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Handwriting Skills: Neatness Counts!

Young child learning handwriting

Have you ever gotten a test back and you had lost marks because of messiness, or because the teacher couldn’t read some of what you had written?

My son brought home a test the other day and he had lost ten marks because the teacher couldn’t read what he had written! Ten marks! She said that messy handwriting means a messy mind, and that he needed to work on handwriting, and other organizational skills.

Whether or not there is research to prove or disprove this, neat handwriting is generally considered to be a reflection of greater organizational skills. It’s a cultural construct: we think that people with messy, or illegible handwriting must be disorganized in other aspects of their lives as well. Unfortunately, most teachers think along the same lines — if it isn’t well organized on the page, then it probably isn’t well thought out. So, more often than not, sloppy handwriting can equal poor grades.

Good handwriting isn’t just important for test taking — there are many other instances when we need to practice good penmanship. Here are some of them:

  • For taking notes in class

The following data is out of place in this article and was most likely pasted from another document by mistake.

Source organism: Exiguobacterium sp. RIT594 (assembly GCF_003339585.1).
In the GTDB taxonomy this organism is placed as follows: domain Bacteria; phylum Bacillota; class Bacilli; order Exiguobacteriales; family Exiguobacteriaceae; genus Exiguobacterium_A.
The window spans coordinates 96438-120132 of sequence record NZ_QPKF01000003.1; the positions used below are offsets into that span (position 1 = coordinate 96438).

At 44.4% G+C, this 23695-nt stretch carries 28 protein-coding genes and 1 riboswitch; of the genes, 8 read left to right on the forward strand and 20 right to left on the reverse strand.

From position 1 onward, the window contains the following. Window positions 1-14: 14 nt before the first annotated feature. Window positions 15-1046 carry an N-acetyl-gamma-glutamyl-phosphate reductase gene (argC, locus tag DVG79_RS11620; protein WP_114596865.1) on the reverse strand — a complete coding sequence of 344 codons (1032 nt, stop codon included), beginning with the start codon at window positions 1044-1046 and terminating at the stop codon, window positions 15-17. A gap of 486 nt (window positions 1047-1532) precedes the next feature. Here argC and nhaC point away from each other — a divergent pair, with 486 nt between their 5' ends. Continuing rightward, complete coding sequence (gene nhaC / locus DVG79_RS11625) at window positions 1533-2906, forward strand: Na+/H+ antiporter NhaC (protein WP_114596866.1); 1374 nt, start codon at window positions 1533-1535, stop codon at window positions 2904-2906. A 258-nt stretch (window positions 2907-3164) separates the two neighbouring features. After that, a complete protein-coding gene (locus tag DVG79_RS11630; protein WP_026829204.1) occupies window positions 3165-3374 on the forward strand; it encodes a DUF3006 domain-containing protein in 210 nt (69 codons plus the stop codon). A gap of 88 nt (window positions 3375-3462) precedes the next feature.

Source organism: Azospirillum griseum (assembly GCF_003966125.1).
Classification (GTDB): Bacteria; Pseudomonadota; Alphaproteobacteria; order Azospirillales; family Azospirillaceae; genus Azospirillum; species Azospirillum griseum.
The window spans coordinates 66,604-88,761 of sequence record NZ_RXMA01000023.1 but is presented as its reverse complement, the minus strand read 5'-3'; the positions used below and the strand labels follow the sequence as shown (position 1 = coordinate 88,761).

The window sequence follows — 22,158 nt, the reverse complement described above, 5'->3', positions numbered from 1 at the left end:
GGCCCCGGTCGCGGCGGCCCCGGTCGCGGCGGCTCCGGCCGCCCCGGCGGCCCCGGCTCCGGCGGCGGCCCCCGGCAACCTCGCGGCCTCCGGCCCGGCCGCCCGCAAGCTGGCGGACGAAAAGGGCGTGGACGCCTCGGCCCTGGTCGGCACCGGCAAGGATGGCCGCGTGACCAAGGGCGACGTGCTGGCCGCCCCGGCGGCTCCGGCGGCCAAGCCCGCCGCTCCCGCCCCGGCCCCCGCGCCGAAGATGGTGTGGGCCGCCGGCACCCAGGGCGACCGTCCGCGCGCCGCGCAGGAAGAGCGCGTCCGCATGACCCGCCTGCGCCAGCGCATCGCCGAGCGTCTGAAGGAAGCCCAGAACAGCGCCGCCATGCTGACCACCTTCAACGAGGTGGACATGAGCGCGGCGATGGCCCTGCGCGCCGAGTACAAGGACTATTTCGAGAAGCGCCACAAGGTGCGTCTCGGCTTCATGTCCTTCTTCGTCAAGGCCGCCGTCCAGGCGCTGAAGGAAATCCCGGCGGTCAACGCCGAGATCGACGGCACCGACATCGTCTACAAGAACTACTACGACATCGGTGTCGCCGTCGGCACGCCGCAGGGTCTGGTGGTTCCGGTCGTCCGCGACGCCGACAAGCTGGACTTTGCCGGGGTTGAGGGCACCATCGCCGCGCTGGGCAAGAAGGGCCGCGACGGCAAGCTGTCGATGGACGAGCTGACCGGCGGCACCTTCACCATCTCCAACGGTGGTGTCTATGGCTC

• Editing your work, or other’s work
  • Making comments in margins of texts or books
  • Writing in your agenda
  • Writing essay portion of tests — often the essay portion is the most weighted portion of the exam
  • Jotting down ideas and inspirations when they come to you in unusual locations

Good handwriting isn’t just important for school — there are many other times when being able to write well (print or cursive) comes in handy:

  • On job applications — Some employers won’t even consider meeting people whose application borders on the illegible
  • On thank you cards
  • To write urgent notes to others
  • To take messages
  • Addressing a card
  • Writing a grocery list

Good handwriting isn’t just important to the upper grades at school. Did you know that learning to print is a great tool for the development of fine motor skills for younger children? Or did you know that it helps develop attention to detail skills? — both of which play a big role later on in school, and in life.

The simple act of improving your child’s writing skills is a great way to demonstrate to a teacher the capacity for improvement. Your child’s teacher will think, if the handwriting can improve, so can everything else. Okay, that may be a bit of a leap-but working on making the “G” a little less round, and ensuring that the “T’s” are crossed and the “I’s” are dotted is a great place to start. This is because good, legible handwriting begins with a little organization — this in turn, transfers to other areas of school, and life. But more on how handwriting can impact life goals next time.

Link:How to Improve Your Handwriting from eHow.com

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